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Fall 2007 | Volume 3 | Issue 2

Policy Debate

Rejoinder: How EPA research, policies, and programs can advance urban sustainability

Alan D. Hecht1* & William H. Sanders III2
1 Office of Research and Development, United States Environmental Protection Agency, 1200 Pennsylvania Avenue, NW, Mail Code 8101R, Washington, DC 20460 USA (email:
2 National Center for Environmental Research, Office of Research and Development, United States Environmental Protection Agency, 1200 Pennsylvania Avenue, NW, Mail Code 87222F, Washington, DC 20460 USA (email:

*Corresponding Author

Citation: Hecht, A. & Sanders, W. 2007. Rejoinder: How EPA research, policies, and programs can advance urban sustainability Sustainability: Science, Practice, & Policy 3(2):54-56.

Published online December 18, 2007

We thank the three reviewers for their thoughtful reflections on our article and would like to take this opportunity to respond to some of their comments.

Underestimating the Challenge

Martin Bierbaum highlights the formidable challenges we are addressing and asks if our vision is focused rather narrowly, as on green building, or more broadly, as on transforming “our understanding of environmental protection and the EPA mission.” The answer is the latter. We see today’s environmental problems as needing a systems approach. Organized along media lines, EPA faces the challenge of how to overcome its stovepipe mentality. From its historical roots, the agency has come a long way, as demonstrated in a recent article that one of us co-authored (Grossarth & Hecht, 2007). Our current SSPP contribution is intended to stimulate discussion and to provoke fresh thinking about the future of environmental protection, at least with respect to the urban environment. Our aim is to help move EPA to the next level.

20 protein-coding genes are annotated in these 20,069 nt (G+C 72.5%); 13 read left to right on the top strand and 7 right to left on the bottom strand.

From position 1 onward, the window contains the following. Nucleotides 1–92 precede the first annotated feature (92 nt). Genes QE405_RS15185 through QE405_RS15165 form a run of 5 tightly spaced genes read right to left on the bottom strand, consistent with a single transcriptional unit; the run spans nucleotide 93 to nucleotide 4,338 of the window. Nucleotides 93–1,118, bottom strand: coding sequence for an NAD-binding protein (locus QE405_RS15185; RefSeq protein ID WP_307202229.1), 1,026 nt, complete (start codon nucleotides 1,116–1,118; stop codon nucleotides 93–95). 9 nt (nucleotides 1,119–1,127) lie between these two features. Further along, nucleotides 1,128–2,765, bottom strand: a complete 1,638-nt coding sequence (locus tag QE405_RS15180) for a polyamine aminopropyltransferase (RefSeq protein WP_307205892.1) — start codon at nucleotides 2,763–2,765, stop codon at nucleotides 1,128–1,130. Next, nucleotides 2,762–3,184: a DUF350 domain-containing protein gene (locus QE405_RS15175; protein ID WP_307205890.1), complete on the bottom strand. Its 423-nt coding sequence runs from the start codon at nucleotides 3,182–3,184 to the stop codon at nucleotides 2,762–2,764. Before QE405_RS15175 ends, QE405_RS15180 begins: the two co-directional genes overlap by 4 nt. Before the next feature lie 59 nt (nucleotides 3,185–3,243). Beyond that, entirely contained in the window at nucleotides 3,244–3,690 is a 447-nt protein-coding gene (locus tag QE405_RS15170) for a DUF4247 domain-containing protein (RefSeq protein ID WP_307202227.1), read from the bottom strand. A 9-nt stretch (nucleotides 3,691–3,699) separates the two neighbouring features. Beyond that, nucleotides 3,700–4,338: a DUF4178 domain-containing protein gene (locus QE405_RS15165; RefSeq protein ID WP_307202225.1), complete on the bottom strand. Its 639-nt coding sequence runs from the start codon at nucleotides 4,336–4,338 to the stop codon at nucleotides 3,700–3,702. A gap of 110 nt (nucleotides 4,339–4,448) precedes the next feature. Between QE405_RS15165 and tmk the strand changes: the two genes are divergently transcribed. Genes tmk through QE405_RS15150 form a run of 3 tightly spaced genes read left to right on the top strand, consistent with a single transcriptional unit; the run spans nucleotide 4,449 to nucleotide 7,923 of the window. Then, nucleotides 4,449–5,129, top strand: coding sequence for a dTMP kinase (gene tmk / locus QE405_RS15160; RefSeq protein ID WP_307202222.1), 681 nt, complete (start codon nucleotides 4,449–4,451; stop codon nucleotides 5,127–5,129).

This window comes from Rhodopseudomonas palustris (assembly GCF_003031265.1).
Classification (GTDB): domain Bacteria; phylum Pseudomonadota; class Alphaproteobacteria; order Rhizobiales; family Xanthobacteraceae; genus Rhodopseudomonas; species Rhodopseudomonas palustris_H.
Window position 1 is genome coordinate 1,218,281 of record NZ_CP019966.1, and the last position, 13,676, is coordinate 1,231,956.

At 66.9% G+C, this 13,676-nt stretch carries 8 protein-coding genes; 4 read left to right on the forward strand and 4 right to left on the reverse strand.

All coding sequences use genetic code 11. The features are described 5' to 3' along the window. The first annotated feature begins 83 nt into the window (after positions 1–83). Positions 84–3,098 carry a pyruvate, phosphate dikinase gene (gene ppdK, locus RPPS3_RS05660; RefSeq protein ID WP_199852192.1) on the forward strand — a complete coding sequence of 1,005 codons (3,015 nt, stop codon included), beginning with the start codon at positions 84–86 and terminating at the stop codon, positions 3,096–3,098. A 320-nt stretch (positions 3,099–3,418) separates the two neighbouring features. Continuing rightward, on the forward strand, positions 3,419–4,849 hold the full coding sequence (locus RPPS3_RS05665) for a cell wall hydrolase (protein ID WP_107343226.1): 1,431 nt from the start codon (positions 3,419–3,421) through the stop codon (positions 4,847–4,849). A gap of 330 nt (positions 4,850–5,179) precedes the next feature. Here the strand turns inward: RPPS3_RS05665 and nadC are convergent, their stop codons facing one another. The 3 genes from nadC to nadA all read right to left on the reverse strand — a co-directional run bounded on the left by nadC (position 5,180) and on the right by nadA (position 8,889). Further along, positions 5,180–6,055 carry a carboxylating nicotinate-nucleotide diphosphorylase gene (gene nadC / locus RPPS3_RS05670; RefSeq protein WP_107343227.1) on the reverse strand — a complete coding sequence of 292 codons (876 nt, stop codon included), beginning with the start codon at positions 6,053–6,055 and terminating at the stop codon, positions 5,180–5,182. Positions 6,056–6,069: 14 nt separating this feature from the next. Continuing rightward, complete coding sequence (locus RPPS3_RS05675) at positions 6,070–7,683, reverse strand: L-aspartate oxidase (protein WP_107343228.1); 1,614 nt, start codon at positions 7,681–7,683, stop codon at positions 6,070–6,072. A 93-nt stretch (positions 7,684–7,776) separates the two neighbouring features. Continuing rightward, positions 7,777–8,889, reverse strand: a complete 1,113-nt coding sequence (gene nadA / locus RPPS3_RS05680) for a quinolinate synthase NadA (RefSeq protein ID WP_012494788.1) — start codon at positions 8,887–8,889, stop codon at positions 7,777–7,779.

Our article takes its lead from the current EPA Administrator Stephen Johnson, who has declared, “[a]ddressing the multi-dimensional environmental challenges of the 21st century requires a more holistic mindset, one that looks beyond today and toward achieving truly sustainable solutions for tomorrow.” Because EPA’s legislative foundation is based on separate laws dealing with specific media–land, air, water, and toxics–integrating across programs has become a big challenge. It is no secret that our article was composed when many Americans are preparing for a presidential election and debating national issues. We have sought to challenge ourselves as EPA managers to examine urban sustainability in an integrated fashion, as a means to stimulate innovative polices and to better coordinate EPA’s many regulatory and nonregulatory programs.